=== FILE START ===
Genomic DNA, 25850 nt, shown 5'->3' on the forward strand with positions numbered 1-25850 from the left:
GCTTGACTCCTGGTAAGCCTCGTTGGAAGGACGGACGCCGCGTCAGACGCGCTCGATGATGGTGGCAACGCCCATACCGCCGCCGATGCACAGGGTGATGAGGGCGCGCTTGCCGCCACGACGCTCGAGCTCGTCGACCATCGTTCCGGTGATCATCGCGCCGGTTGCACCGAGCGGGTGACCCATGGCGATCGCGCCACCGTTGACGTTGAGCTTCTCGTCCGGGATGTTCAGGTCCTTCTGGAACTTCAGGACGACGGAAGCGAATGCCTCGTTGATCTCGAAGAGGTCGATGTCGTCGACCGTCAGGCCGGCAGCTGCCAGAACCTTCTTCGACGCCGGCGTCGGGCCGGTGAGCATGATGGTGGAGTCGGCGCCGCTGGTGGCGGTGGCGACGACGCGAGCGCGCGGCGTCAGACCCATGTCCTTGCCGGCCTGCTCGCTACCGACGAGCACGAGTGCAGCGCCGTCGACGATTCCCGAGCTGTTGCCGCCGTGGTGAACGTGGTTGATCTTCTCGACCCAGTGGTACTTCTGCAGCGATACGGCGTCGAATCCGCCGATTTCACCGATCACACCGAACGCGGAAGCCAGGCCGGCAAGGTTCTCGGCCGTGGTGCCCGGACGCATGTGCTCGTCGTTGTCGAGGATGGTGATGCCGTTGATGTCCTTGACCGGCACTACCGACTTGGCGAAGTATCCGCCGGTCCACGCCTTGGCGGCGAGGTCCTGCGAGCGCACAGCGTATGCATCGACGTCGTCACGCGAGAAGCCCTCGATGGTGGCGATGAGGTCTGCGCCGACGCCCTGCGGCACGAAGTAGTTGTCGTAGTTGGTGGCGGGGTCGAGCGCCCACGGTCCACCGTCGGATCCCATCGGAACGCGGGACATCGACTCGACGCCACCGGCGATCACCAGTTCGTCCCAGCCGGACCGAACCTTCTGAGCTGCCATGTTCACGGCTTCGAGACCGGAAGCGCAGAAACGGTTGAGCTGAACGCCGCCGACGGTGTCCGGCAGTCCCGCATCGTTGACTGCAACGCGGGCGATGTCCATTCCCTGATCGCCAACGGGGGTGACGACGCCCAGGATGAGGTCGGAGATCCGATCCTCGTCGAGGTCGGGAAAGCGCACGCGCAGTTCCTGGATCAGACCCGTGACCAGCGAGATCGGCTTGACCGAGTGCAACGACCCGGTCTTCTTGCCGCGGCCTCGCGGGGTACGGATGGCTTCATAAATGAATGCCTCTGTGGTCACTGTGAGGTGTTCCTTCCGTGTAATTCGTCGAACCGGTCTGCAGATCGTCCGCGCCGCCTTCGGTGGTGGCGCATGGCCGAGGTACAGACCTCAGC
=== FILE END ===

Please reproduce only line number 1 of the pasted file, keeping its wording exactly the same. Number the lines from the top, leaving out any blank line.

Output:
Genomic DNA, 25850 nt, shown 5'->3' on the forward strand with positions numbered 1-25850 from the left: